"A remarkably affecting work that doesn't go for easy sentiment."
"A quiet triumph!"
– New York Magazine
"Director Andrea Staka plays the actors like a fine instrument, eliciting anxiety, pain, passion and joy that feel genuine."
– The Portland Tribune,
Ruza left Belgrade more than 25 years ago to seek a new life in Zurich. Now in her fifties, she has completely detached herself from the past. She owns a cafeteria and maintains an orderly, joyless existence. Mila, a waitress there, is a good-humored Croatian woman who also emigrated decades ago, but, unlike Ruza, she dreams of returning to a house on the Croatian coast. Both of them receive a jolt when Ana, a young, itinerant woman who has fled Sarajevo, breezes into the cafeteria looking for work. Ruza hires her but is annoyed by Ana's impulsive and spirited efforts to inject life into the cafeteria. Gradually the acrimony will dissipate, as Ana, who hides a tragic secret under her passionate spirit, begins to thaw Ruza's chill, and their relationship will change both women in ways they never anticipated.
Director and Cast
Rating: NR (Not Rated)
Format: DVD (NTSC)
Encoding: Region 1
Aspect Ratio: 1.85:1, Letterboxed
Screen Format: 16x9 Widescreen (Anamorphic)
Sound: Dolby Digital 5.1 Surround
Closed Captioned: No
August 6, 2006
By Jay WeissbergAndrea Staka's Golden Leopard winner "Fraulein" introduces a strong new voice in Swiss cinema.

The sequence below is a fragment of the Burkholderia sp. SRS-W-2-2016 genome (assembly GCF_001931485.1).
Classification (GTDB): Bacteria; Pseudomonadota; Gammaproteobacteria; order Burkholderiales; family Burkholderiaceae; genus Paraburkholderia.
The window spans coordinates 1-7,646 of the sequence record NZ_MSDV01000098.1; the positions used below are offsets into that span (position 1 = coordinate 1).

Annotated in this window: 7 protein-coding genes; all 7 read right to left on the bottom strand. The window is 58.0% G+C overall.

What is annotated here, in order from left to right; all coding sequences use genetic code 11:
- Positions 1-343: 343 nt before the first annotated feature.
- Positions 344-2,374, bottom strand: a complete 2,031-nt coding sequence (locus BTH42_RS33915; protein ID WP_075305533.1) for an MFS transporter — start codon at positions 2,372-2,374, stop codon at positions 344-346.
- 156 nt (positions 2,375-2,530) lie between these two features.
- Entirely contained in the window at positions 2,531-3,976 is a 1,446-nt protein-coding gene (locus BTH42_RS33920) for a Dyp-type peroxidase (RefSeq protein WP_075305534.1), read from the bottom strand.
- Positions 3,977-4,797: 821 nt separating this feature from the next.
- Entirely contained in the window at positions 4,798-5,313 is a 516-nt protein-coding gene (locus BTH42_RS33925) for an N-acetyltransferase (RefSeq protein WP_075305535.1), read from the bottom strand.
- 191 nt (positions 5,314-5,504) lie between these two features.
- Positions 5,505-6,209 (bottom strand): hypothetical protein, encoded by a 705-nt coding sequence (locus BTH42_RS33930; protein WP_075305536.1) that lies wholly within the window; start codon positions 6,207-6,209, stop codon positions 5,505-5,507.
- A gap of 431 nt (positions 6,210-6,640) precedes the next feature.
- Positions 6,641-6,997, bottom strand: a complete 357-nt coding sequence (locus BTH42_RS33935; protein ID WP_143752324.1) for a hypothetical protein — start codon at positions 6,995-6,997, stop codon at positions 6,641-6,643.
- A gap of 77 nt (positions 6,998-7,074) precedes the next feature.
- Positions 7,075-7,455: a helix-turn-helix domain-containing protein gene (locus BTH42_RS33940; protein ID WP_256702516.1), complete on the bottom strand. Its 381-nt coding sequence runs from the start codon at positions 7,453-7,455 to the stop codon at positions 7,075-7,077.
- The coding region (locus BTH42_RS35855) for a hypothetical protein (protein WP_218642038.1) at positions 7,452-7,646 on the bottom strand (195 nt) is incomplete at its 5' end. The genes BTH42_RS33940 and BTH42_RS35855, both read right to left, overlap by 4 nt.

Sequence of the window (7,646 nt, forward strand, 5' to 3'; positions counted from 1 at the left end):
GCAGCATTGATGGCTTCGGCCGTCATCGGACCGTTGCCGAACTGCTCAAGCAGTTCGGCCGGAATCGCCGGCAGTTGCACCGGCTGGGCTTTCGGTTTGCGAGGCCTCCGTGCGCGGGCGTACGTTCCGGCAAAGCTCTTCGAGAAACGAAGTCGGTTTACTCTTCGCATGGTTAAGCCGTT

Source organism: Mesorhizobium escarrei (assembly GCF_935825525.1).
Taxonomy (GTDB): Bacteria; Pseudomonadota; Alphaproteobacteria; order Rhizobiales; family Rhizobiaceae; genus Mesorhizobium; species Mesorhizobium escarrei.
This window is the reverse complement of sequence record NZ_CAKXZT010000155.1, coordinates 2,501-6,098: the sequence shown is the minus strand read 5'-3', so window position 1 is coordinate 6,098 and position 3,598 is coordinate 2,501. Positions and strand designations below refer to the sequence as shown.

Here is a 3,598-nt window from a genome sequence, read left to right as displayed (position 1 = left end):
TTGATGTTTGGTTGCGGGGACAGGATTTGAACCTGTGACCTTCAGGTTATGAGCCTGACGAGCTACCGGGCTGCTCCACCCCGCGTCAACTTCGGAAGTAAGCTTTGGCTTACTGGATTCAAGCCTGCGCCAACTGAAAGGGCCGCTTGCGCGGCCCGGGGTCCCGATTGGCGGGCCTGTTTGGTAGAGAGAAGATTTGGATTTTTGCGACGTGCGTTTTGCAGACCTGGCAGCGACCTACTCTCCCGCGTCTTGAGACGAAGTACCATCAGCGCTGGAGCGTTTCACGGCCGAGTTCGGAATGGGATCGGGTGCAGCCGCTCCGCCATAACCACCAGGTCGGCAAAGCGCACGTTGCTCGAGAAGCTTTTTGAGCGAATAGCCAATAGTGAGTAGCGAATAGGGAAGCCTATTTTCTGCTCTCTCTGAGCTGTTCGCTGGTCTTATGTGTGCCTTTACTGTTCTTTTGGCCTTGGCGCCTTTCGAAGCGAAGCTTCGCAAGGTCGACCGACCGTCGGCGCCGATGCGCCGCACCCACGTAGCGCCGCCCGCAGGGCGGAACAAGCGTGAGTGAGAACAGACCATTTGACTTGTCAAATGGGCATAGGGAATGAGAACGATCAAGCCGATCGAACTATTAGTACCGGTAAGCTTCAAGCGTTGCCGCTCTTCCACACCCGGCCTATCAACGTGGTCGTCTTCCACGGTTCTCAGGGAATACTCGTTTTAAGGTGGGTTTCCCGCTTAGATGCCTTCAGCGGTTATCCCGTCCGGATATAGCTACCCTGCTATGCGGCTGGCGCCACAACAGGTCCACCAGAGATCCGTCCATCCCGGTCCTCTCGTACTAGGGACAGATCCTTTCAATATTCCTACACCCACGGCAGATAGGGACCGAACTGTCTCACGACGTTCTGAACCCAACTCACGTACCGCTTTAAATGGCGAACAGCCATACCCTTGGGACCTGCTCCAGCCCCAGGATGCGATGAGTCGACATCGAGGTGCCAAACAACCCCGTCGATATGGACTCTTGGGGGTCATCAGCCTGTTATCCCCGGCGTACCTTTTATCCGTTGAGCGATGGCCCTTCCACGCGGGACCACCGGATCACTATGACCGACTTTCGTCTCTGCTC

--Jay Weissberg/ Variety - Review
LOCARNO, Switzerland -- The heartache that accompanies reluctant exile as experienced by three women from the former Yugoslavia underpins Andrea Staka's poignant drama "Das Fraulein," which won the Golden Leopard for best film in competition at the Locarno International Film Festival....
Making her feature debut, Swiss-born writer-director Staka, whose parents were Yugoslavian exiles, uses the Zurich locations evocatively, writes in-sightful dialogue and draws naturalistic acting from the principals. The result is a picture that should thrive in Europe and at art houses and suggests a bright future for the filmmaker.
--Ray Bennett / The Hollywood Reporter - Review
By Dawn Taylor
"Fraulein" is an intriguing picture about people struggling in ways that are so personal that they become universal….It's primarily a character study, and an excellent one. Director Andrea Staka plays the actors like a fine instrument, eliciting anxiety, pain, passion and joy that feel genuine.
--Dawn Taylor / Portland Tribune - Review
Jeff in Seattle - Customer Review
Brock Toon - Customer Review
A promising effort from director Staka. Excellent character development allows viewers to understand the pathos of the main players, particularly that of Ruza and her young counterpart, Ana. Marija Škarièiæ shines here as the troubled, but ever-optimistic and indefatigable main player. The film doesn't give you the neat and happy ending you might be hoping for, but that's a point in favor of this grounded work.